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automatically mapping builtins (WAS: itertools to iter transition)

P: n/a
Michael Spencer wrote:
While we're on the topic, what do you think of having unary,
non-summary builtins automatically map themselves when called with an
iterable that would otherwise be an illegal argument:

e.g.,
int(iterable) -> (int(i) for i in iterable)
ord(iterable) -> (ord(i) for i in iterable)
This would be unambiguous, I think, in the cases of bool, int,
callable, chr, float, hex, id, long, oct, ord, vars...

It would shorten the common cases of:
for char in somestring:
ordchar = ord(char)
# do something with ordchar, but not char
to
for ordchar in ord(somestring):
...

It would not work for summarizing functions or those that can accept
an iterable today e.g., len, repr


I personally don't much like the idea because I expect 'int' to produce
an int, just like I expect 'list' to produce a list. So having 'int'
produce an iterable in any situation seems inappropriate to me.

Also, you probably can't do this for bool:

py> i = iter(range(2))
py> bool(i)
True
py> list(i)
[0, 1]
py> bool(i)
False

If an iterator object has a __len__ method, bool will use it. Similarly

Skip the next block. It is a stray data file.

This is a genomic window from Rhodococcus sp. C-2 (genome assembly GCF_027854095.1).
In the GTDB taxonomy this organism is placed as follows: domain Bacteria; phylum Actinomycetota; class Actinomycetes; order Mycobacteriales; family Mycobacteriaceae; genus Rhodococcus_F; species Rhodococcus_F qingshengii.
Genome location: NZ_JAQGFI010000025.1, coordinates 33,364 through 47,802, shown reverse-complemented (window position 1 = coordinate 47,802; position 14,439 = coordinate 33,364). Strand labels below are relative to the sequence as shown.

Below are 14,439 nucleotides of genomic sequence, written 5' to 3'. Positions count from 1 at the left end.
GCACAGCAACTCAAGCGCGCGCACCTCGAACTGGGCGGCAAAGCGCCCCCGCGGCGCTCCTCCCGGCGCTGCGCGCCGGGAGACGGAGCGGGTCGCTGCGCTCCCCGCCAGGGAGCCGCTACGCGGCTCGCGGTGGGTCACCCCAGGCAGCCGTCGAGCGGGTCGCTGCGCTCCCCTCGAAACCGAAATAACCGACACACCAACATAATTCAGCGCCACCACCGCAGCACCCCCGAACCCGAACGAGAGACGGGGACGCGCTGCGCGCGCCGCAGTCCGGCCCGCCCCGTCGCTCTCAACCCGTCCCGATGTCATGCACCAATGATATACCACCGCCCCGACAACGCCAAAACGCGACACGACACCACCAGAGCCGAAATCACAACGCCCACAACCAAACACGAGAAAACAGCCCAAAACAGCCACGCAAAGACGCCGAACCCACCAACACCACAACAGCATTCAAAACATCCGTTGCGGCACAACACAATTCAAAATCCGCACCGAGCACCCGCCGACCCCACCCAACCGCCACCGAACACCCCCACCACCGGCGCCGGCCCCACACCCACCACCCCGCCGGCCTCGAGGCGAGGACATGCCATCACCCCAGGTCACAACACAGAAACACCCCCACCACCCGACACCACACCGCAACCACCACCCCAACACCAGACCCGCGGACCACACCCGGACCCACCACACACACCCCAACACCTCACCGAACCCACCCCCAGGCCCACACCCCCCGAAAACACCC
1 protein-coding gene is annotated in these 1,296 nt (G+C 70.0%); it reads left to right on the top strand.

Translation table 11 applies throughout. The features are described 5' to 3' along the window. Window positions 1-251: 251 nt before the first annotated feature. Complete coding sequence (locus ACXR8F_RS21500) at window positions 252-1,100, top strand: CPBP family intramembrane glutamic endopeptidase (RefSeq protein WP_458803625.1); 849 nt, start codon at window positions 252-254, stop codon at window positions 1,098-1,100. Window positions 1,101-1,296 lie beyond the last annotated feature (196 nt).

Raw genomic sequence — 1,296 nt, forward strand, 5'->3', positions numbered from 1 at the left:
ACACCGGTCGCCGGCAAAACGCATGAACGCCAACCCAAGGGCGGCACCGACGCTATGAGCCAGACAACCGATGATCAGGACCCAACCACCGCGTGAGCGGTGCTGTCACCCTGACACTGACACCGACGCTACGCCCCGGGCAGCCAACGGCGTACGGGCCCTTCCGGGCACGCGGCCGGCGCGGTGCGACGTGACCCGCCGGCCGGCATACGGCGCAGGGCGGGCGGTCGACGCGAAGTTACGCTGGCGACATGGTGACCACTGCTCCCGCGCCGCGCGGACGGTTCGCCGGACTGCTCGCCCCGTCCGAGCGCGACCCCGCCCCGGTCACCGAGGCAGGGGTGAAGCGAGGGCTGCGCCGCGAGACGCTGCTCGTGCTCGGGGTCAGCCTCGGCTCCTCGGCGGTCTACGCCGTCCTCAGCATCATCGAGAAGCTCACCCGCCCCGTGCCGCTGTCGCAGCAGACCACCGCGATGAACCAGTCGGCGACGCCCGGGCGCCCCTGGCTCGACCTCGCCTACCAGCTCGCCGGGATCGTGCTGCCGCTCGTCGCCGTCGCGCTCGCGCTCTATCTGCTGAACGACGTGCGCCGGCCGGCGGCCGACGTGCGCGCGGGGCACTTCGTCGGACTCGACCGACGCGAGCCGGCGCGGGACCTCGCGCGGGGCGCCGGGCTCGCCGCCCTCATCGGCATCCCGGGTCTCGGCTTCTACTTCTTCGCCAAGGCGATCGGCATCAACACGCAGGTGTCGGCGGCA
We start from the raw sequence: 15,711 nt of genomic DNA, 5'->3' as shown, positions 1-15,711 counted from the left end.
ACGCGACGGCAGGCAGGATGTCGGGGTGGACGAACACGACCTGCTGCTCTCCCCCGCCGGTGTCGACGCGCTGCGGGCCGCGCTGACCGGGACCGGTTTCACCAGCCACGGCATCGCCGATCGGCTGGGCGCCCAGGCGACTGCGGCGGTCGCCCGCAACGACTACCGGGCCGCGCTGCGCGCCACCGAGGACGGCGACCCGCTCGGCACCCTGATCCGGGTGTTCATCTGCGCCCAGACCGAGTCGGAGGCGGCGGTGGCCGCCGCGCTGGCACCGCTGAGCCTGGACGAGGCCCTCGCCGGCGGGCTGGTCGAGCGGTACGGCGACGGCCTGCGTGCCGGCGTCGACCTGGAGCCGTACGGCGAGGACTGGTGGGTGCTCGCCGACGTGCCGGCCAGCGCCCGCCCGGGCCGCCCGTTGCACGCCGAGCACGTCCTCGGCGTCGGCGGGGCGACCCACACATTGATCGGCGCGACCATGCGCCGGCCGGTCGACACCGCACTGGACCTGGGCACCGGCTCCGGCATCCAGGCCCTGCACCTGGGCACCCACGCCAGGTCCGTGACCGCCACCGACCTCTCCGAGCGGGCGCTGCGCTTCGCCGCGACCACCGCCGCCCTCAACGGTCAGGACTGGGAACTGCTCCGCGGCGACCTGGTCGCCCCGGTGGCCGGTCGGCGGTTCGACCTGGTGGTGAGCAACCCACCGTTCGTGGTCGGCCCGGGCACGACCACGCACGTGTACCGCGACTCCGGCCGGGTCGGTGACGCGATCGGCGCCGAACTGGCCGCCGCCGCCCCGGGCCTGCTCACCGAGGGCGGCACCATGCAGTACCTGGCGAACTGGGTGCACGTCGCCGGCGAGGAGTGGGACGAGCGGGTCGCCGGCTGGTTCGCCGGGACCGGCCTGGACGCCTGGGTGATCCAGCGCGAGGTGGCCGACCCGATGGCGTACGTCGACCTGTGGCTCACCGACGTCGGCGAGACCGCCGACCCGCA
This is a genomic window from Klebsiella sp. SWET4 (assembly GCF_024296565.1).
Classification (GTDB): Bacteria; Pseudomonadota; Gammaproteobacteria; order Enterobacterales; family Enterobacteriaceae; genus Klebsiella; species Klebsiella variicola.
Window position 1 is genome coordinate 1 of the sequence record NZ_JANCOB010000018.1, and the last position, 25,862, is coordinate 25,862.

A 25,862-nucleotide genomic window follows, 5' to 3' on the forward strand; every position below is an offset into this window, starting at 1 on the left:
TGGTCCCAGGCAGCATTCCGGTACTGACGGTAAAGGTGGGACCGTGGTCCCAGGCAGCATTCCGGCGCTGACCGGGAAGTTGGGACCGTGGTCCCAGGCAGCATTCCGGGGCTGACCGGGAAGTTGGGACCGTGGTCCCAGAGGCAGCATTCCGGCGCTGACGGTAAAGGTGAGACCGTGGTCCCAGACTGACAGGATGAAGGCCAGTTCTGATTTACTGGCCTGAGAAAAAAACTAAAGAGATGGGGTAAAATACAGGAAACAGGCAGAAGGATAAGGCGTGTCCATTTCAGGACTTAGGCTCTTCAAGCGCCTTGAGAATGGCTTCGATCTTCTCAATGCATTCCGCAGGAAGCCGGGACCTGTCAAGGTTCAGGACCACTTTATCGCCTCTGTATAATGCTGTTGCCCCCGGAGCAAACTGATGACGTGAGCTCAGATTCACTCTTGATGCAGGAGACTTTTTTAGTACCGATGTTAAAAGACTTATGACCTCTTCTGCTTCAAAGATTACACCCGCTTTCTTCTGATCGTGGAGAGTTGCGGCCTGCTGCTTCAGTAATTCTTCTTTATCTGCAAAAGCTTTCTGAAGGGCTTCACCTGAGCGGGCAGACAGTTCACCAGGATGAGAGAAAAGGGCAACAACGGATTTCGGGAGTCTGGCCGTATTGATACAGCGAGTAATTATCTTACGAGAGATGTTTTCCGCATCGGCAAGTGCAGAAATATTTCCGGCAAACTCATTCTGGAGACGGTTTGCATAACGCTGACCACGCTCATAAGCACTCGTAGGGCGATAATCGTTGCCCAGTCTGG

for int, float, etc.:

py> class I(object):
.... def __iter__(self):
.... return self
.... def next(self):
.... return 1
.... def __int__(self):
.... return 1
.... def __float__(self):
.... return 1.0
....
py> i = iter(I())
py> int(i)
1
py> float(i)
1.0

STeVe
Jul 18 '05 #1
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1 Reply


P: n/a
Steven Bethard wrote:
Michael Spencer wrote:
> While we're on the topic, what do you think of having unary,
> non-summary builtins automatically map themselves when called with an
> iterable that would otherwise be an illegal argument:
I personally don't much like the idea because I expect 'int' to produce
an int, just like I expect 'list' to produce a list. So having 'int'
produce an iterable in any situation seems inappropriate to me.

[...]

Bengt Richter wrote: That last "otherwise" is pretty important for strings as in int('1234') ;-)
[snip]
But wouldn't you really currently write the "->" form from above? I.e.,

for ordchar in (ord(c) for c in somestring):
...


Thanks for the reactions, (and test implementation, Bengt)

Something to play with, but the idea doesn't seem like a big win, when the
explicit genexp is fully general and only slightly more verbose.
Michael
Jul 18 '05 #2

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